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Full-Payment Test, Other Rules Would Help Safeguard Borrowers Against Vicious Cycle of Payday Loans: CFPB Proposal

June 2nd, 2016 · No Comments · PayDay Loans

by Kristy Welsh

(Last Updated On: February 26, 2018)

CFPB proposes rules to protect borrowers of payday loans, auto title loans, and other high-cost loansIn March of 2015, the Consumer Financial Protection Bureau (CFPB) announced that it was considering proposing new rules to payday lending that would “prevent or protect” borrowers. Well, now we have them. Here’s the gist of the CFPB’s proposed rules to strengthen consumer protections in payday lending, as well as auto title loans, and other high-cost loans.

Require lenders to use “full-payment test”

This is a safeguard, of sorts, intended to help prevent borrowers from getting in over their heads. To that end, lenders would be tasked with applying the “full-payment test” to determine whether the borrower can realistically pay back the loan, in full, and still cover basic living expenses:

“For short-term loans and installment loans with a balloon payment, full payment means affording the total loan amount and all the fees and finance charges without having to reborrow within the next thirty days.

“For payday and auto title installment loans without a balloon payment, full payment means affording all of the payments when due.”

Allow “principle payoff option” as exception to the full-payment test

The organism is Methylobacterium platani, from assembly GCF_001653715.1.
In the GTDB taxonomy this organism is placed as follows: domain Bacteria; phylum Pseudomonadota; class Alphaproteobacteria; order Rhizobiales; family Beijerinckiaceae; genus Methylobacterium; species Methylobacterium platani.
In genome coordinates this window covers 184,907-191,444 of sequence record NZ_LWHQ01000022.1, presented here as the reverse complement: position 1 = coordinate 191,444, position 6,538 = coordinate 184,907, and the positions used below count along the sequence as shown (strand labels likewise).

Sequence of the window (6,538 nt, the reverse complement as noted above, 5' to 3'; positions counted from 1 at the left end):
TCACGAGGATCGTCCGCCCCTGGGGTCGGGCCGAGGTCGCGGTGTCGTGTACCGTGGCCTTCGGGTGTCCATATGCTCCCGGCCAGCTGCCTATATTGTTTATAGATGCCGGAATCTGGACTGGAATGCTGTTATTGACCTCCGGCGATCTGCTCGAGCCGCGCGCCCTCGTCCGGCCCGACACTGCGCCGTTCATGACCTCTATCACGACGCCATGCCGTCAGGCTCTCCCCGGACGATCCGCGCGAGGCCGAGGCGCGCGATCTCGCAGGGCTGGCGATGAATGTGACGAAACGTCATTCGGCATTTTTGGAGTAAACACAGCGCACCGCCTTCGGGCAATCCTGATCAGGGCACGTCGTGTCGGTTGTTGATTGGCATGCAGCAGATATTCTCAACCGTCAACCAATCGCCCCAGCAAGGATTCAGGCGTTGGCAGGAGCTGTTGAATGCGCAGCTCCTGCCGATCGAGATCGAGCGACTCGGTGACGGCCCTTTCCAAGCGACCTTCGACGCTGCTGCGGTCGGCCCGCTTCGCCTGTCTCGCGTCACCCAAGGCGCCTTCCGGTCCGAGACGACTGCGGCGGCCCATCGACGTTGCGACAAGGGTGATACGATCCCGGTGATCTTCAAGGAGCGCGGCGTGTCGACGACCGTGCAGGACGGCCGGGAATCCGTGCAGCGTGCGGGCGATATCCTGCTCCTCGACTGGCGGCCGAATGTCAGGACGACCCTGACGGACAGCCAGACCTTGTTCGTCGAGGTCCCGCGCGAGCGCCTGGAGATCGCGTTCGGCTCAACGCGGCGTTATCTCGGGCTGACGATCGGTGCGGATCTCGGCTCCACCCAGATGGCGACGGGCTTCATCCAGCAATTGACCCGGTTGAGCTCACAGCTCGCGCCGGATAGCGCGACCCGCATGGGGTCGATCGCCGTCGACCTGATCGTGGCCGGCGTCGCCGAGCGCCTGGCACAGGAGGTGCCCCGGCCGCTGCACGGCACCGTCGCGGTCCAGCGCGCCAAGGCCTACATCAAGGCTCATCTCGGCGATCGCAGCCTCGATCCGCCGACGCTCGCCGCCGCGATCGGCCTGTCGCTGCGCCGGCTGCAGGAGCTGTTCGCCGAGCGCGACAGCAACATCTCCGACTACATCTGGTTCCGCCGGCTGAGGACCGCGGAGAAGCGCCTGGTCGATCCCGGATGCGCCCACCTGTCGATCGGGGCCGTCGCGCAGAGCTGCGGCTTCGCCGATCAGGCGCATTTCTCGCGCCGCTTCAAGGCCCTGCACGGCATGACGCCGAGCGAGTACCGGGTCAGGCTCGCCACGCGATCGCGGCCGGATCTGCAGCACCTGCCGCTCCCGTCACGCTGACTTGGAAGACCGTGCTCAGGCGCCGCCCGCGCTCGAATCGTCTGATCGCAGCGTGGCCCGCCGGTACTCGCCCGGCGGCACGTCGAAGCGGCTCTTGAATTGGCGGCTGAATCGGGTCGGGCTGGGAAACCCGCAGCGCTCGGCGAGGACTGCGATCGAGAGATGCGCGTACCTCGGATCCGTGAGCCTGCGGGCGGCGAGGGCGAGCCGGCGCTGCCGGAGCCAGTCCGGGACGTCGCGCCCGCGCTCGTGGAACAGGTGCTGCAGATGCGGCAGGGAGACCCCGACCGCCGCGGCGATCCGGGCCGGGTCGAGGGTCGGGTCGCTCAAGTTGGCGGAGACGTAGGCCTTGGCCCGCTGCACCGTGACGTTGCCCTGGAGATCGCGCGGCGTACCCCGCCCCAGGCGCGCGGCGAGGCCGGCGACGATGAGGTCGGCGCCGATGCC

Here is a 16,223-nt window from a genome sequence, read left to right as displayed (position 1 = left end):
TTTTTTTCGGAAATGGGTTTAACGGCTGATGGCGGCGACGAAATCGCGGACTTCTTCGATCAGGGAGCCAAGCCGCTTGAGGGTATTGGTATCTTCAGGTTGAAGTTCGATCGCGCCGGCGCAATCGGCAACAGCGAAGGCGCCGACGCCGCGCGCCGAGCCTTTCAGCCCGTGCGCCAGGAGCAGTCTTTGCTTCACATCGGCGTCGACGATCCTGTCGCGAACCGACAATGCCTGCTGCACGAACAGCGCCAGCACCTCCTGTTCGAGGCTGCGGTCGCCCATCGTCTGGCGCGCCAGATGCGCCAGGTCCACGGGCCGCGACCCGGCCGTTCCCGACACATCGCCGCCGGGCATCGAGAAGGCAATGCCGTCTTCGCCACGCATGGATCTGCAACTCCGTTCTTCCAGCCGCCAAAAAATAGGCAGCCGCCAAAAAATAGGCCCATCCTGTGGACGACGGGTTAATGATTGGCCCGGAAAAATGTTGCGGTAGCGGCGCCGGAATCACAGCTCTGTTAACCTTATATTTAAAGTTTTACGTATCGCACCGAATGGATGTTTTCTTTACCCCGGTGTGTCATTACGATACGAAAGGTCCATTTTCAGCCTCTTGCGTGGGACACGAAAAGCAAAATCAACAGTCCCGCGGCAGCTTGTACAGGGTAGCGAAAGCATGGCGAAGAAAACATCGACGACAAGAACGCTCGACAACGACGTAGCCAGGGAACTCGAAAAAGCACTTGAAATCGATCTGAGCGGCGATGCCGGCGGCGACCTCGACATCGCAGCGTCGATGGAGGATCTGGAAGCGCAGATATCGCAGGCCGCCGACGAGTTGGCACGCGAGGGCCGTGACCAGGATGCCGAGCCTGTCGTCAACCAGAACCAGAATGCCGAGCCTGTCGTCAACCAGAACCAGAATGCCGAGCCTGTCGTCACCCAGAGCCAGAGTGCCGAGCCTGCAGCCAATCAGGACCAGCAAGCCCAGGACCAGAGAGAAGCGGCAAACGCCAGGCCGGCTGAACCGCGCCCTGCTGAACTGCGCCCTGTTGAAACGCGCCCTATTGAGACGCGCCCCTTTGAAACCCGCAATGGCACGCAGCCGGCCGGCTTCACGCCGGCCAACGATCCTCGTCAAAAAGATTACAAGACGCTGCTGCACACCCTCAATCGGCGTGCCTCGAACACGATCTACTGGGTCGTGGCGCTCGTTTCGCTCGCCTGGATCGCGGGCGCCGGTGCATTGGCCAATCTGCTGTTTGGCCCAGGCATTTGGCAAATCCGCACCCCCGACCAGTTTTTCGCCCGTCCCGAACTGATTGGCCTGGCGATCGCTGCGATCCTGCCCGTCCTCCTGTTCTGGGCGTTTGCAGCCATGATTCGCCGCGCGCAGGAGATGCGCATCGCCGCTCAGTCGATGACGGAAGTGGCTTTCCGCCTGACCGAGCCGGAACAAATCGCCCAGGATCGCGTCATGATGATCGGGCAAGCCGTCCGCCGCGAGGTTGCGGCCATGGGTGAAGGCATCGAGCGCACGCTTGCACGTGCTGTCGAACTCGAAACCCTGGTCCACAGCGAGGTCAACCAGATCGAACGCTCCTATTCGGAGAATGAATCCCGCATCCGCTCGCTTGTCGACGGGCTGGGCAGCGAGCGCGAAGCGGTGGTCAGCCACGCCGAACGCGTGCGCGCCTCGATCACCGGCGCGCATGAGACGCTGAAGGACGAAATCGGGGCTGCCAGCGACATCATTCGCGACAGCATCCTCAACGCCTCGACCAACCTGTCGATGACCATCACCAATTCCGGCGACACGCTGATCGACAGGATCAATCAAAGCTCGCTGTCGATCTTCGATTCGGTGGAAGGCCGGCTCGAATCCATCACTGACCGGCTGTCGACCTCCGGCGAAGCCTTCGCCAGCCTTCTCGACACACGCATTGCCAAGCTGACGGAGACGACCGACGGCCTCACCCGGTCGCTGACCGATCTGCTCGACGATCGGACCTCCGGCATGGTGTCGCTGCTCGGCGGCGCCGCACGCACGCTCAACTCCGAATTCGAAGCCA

Yes. Short-term loans up to $500 could be exempt from the full-payment test, but only as part of the “principle payoff option.” This option would allow lenders to extend a loan twice, provided the borrower pays at least a third of the principle with each extension.

This option would not be made available to borrowers who:

  • Have outstanding short-term or balloon-payment loans
  • Have been in debt on short-term loans more than 90 days in a rolling 12-month period

Make longer-term loans more manageable

There would be two scenarios for longer-term loan options:

1) Longer-term loans that cap interest rates at 28 percent and application fees at $20

2) Longer-term loans that are “payable in roughly equal payments with terms not to exceed two years and with an all-in cost of 36 percent or less, not including a reasonable origination fee, so long as the lender’s projected default rate on these loans is 5 percent or less.”

Limit direct debit attempts

Lenders would only be allowed to initiate a direct debit on a borrower’s account two times, but only after notifying the borrower — in writing — that the direct debits are coming. If both of those attempts fail, the lender must then get authorization from the borrower before making any subsequent attempts.

What do you think of the proposed rules? Do they go far enough? Why or why not?

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